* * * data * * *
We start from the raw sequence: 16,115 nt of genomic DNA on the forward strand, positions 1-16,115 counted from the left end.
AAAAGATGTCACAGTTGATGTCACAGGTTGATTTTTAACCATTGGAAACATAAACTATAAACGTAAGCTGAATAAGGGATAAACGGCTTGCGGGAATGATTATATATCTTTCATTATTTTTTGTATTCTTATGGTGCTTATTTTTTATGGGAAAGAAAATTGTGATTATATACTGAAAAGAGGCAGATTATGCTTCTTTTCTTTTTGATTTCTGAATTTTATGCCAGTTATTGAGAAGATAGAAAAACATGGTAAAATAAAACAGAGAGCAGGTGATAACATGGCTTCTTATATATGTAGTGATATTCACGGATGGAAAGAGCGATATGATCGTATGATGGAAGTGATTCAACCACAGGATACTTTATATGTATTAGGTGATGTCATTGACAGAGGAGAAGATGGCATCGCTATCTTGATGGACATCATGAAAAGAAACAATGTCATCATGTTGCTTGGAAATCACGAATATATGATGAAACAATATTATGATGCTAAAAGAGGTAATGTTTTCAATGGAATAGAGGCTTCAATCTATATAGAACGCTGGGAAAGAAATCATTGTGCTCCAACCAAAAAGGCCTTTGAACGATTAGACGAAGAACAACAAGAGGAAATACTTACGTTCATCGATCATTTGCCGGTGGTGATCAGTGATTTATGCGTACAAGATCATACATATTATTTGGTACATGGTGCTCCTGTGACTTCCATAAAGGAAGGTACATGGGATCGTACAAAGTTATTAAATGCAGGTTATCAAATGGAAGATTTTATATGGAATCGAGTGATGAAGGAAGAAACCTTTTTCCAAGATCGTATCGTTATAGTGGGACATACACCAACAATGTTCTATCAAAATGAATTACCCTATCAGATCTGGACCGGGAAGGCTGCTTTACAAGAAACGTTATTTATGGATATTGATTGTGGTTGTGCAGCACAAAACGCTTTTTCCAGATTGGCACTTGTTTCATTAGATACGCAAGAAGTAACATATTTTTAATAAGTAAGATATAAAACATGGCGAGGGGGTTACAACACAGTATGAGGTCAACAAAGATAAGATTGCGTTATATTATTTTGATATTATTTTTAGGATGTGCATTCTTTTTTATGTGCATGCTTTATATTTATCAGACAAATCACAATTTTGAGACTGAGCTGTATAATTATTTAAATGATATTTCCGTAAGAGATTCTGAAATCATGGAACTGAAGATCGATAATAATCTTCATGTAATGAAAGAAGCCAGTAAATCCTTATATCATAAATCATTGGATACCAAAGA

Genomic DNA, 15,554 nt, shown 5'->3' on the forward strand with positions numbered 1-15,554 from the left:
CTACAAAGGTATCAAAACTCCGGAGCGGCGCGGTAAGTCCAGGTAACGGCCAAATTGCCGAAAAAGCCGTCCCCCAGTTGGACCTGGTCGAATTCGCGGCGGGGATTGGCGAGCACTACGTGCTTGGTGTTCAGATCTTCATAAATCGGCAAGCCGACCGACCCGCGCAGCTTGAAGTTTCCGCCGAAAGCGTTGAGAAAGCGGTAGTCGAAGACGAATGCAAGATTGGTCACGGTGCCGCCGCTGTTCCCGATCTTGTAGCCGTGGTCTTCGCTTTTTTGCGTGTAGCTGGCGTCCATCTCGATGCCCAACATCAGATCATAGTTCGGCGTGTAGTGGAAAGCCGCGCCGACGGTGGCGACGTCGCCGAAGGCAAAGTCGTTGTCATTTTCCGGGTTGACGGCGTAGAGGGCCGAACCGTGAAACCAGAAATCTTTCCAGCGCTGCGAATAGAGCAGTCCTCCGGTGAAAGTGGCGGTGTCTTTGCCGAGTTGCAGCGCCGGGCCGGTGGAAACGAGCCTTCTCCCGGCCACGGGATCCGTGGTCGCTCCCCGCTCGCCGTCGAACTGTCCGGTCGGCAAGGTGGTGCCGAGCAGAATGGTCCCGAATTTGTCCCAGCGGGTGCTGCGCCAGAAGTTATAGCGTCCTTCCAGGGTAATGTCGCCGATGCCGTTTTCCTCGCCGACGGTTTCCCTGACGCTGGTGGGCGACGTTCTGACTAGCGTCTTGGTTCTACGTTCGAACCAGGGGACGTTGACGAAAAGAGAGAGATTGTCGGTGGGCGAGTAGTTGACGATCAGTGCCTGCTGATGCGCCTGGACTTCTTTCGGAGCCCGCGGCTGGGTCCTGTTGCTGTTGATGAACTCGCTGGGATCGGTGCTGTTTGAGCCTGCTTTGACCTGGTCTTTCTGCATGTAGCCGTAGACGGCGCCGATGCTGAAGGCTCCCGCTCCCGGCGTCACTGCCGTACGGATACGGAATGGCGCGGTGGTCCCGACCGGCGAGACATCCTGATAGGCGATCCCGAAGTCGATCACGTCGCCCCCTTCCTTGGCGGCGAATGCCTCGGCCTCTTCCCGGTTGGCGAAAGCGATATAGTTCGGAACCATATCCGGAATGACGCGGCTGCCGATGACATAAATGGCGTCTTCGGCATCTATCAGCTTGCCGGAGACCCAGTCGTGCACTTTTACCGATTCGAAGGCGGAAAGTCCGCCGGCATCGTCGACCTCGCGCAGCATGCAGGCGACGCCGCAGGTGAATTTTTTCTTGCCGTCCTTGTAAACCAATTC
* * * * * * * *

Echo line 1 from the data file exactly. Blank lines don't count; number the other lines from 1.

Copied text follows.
We start from the raw sequence: 16,115 nt of genomic DNA on the forward strand, positions 1-16,115 counted from the left end.